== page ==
Prost (a four-time winner in Monaco) and Senna helped McLaren become the most successful team at Monaco (15 wins). Ferrari trails a distant second (8 wins) and has not won since 2001. Red Bull Racing during their dominant period (2010-2013) won three times through Mark Webber (2010, 2012) and Sebastian Vettel (2011). Fernando Alonso is also a double winner through his successes in 2006 and 2007. Lewis Hamilton, Jenson Button and Kimi Raikkonen on the current grid have a win each. But Nico Rosberg (Mercedes) has been the unanointed “Prince of Monaco”, with three straight wins (2013-2015). The wins in the last two years have been tinged with controversy. The wackiest F1 race ever is probably the 1996 Monaco Grand Prix which saw only three cars finish the race.

The Circuit

There is a huge premium for taking pole position in the Principality. The narrow circuit does not allow for overtaking and historically has been won from the front of the grid. In the last 12 races, 10 winners have started on pole. Since 2012, Mercedes has snatched four consecutive pole positions.

The 3.337 km street circuit demands high precision driving. The narrowness and bumpy nature of the streets and the closeness of the walls does not forgive even the tiniest errors from the drivers. The twisty, slow nature of the corners demands a high-downforce aerodynamic package on the cars. This is a low fuel consumption circuit, with medium brake wear. The average lap speed is the slowest at any F1 venue at approximately 160 km/h.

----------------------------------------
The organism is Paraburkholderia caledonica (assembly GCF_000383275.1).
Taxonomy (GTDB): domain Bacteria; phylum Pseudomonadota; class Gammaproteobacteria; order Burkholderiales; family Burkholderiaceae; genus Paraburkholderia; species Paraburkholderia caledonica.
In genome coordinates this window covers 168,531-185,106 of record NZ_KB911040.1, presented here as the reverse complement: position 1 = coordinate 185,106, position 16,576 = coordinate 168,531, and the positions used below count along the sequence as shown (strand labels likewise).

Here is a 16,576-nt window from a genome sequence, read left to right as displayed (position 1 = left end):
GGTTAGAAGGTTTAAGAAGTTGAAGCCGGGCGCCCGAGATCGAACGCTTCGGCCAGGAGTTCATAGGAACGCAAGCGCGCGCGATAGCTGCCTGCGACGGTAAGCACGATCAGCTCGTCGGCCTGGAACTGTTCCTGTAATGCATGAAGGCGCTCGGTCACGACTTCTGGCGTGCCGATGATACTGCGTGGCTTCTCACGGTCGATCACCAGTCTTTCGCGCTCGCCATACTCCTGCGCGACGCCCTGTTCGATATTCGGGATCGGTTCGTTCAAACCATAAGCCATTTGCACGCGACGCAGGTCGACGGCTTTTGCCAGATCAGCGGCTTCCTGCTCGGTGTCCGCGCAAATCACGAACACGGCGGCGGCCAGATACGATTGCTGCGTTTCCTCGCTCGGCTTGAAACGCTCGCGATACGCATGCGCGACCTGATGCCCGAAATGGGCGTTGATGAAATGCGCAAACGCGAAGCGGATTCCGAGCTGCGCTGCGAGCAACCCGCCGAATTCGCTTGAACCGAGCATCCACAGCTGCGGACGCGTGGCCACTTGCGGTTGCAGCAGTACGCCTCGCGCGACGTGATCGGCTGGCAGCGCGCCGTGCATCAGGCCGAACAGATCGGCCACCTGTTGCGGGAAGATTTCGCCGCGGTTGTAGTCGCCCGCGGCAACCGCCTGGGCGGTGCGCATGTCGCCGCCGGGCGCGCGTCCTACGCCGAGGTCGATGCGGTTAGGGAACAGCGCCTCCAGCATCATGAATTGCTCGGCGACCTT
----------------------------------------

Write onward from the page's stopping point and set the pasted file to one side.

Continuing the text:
The nineteen slow and medium-speed corners on the circuit include some of the most iconic corners in F1. Sector 1 (from Turn 1 to Turn 4) begins with a quick uphill sprint on Albert Boulevard into Turn 1 (the Saint-Devote corner). This is a 90 degree right-hand turn into the Avenue d’Ostende, followed by a long left-hander at Turn 3 (Massenet). Coming out of Turn 3, the cars sweep past the famous casino into Casino Square.